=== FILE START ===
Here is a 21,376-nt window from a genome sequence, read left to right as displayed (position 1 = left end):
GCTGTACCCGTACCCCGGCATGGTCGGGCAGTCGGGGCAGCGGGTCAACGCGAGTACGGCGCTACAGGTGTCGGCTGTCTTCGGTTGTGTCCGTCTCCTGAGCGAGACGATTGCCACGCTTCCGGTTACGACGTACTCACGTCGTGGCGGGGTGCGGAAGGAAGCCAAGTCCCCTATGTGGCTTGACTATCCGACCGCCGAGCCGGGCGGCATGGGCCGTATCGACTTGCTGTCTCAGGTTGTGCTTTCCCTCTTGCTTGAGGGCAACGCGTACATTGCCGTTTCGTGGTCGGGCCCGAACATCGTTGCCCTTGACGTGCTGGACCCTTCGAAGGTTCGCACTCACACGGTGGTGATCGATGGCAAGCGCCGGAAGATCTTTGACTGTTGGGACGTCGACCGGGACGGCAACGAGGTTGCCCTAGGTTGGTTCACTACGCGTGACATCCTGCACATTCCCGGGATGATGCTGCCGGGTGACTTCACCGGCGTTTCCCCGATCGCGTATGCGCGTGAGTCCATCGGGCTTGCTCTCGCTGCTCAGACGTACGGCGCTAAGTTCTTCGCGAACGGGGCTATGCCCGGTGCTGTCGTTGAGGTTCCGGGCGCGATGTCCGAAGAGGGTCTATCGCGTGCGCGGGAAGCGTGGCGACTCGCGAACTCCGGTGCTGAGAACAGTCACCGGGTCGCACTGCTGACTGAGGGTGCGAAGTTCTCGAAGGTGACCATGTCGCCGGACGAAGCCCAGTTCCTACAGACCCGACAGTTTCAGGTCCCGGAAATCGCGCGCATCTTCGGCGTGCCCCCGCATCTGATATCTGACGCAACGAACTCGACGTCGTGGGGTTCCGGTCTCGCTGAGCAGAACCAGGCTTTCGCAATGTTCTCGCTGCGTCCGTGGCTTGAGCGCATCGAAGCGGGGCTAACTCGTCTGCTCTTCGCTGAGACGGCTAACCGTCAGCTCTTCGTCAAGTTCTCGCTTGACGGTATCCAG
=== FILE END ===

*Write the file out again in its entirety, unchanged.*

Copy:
Here is a 21,376-nt window from a genome sequence, read left to right as displayed (position 1 = left end):
GCTGTACCCGTACCCCGGCATGGTCGGGCAGTCGGGGCAGCGGGTCAACGCGAGTACGGCGCTACAGGTGTCGGCTGTCTTCGGTTGTGTCCGTCTCCTGAGCGAGACGATTGCCACGCTTCCGGTTACGACGTACTCACGTCGTGGCGGGGTGCGGAAGGAAGCCAAGTCCCCTATGTGGCTTGACTATCCGACCGCCGAGCCGGGCGGCATGGGCCGTATCGACTTGCTGTCTCAGGTTGTGCTTTCCCTCTTGCTTGAGGGCAACGCGTACATTGCCGTTTCGTGGTCGGGCCCGAACATCGTTGCCCTTGACGTGCTGGACCCTTCGAAGGTTCGCACTCACACGGTGGTGATCGATGGCAAGCGCCGGAAGATCTTTGACTGTTGGGACGTCGACCGGGACGGCAACGAGGTTGCCCTAGGTTGGTTCACTACGCGTGACATCCTGCACATTCCCGGGATGATGCTGCCGGGTGACTTCACCGGCGTTTCCCCGATCGCGTATGCGCGTGAGTCCATCGGGCTTGCTCTCGCTGCTCAGACGTACGGCGCTAAGTTCTTCGCGAACGGGGCTATGCCCGGTGCTGTCGTTGAGGTTCCGGGCGCGATGTCCGAAGAGGGTCTATCGCGTGCGCGGGAAGCGTGGCGACTCGCGAACTCCGGTGCTGAGAACAGTCACCGGGTCGCACTGCTGACTGAGGGTGCGAAGTTCTCGAAGGTGACCATGTCGCCGGACGAAGCCCAGTTCCTACAGACCCGACAGTTTCAGGTCCCGGAAATCGCGCGCATCTTCGGCGTGCCCCCGCATCTGATATCTGACGCAACGAACTCGACGTCGTGGGGTTCCGGTCTCGCTGAGCAGAACCAGGCTTTCGCAATGTTCTCGCTGCGTCCGTGGCTTGAGCGCATCGAAGCGGGGCTAACTCGTCTGCTCTTCGCTGAGACGGCTAACCGTCAGCTCTTCGTCAAGTTCTCGCTTGACGGTATCCAG